Mistakenly declared dead: How one error can lead to years of devastation 

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Elise Allen, 13, of Temple Hills, Maryland, has quite the summer story to tell her friends. According to the Social Security Administration, the teen is deceased.

“I’m right here. I’m living,” said Elise.

Her mom told the News4 I-Team she found out her daughter had been declared dead after receiving denial letters for medical benefits.

“Medical insurance was denied. I had dental benefits were denied. We got life insurance telling me she’s dead,” said Melissa Allen. 

She says the Department of Social Services told her to contact Medicaid, which told her to contact the Social Security Administration.

“I just thought it was an error, human error that could be fixed quickly,” Allen said. “But I was wrong.”

The I-Team found others have sadly been down a similar road. In early 2022, the I-Team reported on an Arlington man who was trying to dig out of a mess.  

Darby Nye was declared deceased after some kind of mistake led the Social Security Administration to alert other government agencies that he was dead. That created a devastating domino effect on his health insurance, credit cards, even impacting Nye’s pension.

Although the agency couldn’t tell him how it happened, after several months the problem seemed to be corrected. But a year later, Nye is still listed as deceased “as far as the IRS is concerned,” he said.

What starts as a simple mistake can sometimes lead to months of trying to regain a person’s life. Susan Hogan and the News4 I-Team report on a problem that has monumental consequences with some questioning whether enough is being done to prevent it.

Over the summer, the Internal Revenue Service informed him about a potential problem with his tax return. According to their records, the “primary taxpayer on the tax return was deceased.” 

Unfortunately, what’s happening with Nye and Elise isn’t a fluke. According to attorney Joseph McClelland, this happens on almost a daily basis.

“The impact is the worst impact you can have on your credit report,” said McClelland.

He’s made a career out of helping people restore their “alive” status with the government. He says mistakes, even typos, can happen in many places, either with credit bureaus, lenders or the Social Security Administration.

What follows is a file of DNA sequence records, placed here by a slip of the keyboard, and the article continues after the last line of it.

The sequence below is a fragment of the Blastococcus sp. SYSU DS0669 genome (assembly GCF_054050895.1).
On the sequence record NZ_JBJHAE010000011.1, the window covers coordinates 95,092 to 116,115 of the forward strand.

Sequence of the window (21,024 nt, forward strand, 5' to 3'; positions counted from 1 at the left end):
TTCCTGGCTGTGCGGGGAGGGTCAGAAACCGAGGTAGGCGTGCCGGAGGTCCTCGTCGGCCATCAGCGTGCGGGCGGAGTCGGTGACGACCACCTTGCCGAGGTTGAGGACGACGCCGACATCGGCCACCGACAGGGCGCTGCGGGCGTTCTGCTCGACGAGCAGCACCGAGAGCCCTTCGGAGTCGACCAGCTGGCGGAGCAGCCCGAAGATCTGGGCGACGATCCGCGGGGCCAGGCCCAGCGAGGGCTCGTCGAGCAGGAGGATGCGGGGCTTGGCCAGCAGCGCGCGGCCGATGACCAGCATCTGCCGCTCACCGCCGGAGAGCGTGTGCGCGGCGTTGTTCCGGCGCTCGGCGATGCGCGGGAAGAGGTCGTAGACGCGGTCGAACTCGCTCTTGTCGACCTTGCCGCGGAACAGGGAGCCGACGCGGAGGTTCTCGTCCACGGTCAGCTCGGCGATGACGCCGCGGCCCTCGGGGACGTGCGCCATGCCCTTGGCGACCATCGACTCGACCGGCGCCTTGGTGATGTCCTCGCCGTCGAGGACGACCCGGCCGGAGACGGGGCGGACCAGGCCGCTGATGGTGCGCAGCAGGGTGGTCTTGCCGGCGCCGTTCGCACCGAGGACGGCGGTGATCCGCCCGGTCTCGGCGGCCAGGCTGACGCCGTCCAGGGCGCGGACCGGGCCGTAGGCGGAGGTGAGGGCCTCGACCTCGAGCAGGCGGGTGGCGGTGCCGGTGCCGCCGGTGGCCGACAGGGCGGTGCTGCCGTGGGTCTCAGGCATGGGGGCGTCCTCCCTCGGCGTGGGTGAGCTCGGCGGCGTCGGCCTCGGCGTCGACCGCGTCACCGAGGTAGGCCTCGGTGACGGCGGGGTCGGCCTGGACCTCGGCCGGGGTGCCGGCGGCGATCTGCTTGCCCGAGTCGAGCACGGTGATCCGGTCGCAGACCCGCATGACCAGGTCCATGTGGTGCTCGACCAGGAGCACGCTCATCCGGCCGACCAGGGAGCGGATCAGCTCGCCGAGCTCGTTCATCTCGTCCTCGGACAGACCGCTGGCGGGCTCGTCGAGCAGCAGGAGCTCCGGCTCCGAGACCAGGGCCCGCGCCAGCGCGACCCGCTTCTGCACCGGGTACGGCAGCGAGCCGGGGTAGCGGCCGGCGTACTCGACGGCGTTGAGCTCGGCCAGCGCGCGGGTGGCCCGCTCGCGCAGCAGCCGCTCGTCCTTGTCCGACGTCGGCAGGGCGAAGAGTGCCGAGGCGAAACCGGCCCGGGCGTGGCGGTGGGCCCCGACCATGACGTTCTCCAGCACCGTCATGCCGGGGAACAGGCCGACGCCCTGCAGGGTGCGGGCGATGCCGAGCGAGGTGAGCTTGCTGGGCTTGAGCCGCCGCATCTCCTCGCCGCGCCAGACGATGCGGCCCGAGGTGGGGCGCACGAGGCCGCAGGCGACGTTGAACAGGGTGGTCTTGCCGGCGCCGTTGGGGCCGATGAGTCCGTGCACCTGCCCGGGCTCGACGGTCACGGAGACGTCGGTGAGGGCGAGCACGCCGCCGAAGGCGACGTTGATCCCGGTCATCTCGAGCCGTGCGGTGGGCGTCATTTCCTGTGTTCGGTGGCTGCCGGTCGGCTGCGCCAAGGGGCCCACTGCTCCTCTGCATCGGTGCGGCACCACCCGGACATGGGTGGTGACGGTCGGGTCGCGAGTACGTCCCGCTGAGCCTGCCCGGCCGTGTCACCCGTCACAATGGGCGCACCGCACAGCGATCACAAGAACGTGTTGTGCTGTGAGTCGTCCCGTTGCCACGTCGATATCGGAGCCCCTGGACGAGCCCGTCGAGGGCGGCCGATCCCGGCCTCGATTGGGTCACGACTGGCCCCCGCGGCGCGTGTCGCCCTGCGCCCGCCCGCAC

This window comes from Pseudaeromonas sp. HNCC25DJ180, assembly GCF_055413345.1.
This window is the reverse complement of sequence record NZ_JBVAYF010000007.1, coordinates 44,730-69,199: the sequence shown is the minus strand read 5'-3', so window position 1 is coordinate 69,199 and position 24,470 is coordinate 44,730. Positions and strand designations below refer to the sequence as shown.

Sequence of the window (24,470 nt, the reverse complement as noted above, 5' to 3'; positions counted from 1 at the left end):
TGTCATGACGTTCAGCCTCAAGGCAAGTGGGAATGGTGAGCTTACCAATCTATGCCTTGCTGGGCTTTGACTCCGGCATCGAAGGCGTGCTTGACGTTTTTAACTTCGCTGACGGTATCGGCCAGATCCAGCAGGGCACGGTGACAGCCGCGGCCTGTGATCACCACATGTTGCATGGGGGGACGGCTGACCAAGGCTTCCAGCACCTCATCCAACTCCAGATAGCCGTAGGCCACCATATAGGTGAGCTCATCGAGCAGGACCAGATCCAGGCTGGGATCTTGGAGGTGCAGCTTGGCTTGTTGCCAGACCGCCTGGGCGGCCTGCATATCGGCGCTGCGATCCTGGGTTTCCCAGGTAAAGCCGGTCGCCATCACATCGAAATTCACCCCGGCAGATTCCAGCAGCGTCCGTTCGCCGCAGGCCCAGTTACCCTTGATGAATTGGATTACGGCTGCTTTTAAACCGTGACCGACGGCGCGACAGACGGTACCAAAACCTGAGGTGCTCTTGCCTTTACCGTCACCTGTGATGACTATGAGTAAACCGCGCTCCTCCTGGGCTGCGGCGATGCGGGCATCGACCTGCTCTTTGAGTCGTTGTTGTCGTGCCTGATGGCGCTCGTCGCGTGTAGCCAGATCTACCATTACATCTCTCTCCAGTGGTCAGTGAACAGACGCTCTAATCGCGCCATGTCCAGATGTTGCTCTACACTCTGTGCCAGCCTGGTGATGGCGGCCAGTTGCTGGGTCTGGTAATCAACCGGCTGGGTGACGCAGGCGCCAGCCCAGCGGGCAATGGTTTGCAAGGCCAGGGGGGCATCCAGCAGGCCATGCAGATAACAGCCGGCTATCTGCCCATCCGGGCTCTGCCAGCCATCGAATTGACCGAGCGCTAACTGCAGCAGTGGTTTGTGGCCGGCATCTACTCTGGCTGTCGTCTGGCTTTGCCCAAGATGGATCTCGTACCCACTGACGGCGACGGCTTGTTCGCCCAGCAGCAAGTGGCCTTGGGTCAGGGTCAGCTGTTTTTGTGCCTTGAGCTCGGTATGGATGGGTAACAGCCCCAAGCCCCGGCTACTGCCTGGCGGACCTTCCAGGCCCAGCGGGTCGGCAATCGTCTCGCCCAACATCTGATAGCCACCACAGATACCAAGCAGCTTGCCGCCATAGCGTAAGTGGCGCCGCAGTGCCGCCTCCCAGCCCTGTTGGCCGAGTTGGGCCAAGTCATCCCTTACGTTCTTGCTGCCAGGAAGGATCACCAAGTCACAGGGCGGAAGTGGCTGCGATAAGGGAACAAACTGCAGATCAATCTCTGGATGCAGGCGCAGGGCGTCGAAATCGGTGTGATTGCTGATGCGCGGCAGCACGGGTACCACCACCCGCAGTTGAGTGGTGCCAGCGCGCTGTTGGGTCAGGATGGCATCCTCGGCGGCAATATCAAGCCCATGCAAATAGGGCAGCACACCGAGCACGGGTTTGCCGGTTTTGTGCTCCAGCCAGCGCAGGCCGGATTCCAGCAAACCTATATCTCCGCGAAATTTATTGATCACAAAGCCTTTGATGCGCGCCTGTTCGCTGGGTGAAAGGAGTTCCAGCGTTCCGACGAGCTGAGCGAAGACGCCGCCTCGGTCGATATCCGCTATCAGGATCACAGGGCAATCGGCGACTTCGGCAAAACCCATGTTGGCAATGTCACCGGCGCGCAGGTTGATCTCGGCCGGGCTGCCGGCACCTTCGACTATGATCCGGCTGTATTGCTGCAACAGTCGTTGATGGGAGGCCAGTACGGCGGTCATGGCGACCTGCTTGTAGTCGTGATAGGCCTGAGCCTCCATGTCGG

When mistakes happen at the SSA, that’s when the real trouble begins. When someone dies, they’re added to the Death Master File, a database used to start terminating benefit payments and report the death to other government agencies.  

 The I-Team found no one is really tracking exactly how often this happens, but a 2019 Social Security advisory report says 7,000 to 12,000 people are mistakenly declared dead each year. In a statement, the Social Security Administration said:

“Approximately 2.9 million deaths are reported to the Social Security Administration each year, and our records are highly accurate. Of these millions of death reports we receive each year, less than one-third of 1 percent are subsequently corrected. Deaths are reported to Social Security primarily from the states, but also from family members, funeral homes and financial institutions. If a person suspects that they have been incorrectly listed as deceased on their Social Security record, they should contact their local Social Security office as soon as possible. They can locate their nearest Social Security office at They should be prepared to send at least one piece of current (not expired) original form of identification. Part of the process of correcting records includes ensuring all current and past due benefits are paid. Social Security takes immediate action to correct our records and we can provide a letter that the error has been corrected that can be shared with other organizations."  

Both Nye and Elise are still working to convince the government they’re not dead. But both tell the I-Team it hasn’t been easy. 

“I want somebody to call me, email me or fix it, and then call me or email me or send me something in writing documentation stating that my daughter is alive and well,” Elise’s mom said.

Reported by Susan Hogan, produced by Rick Yarborough, and shot and edited by Jeff Piper.

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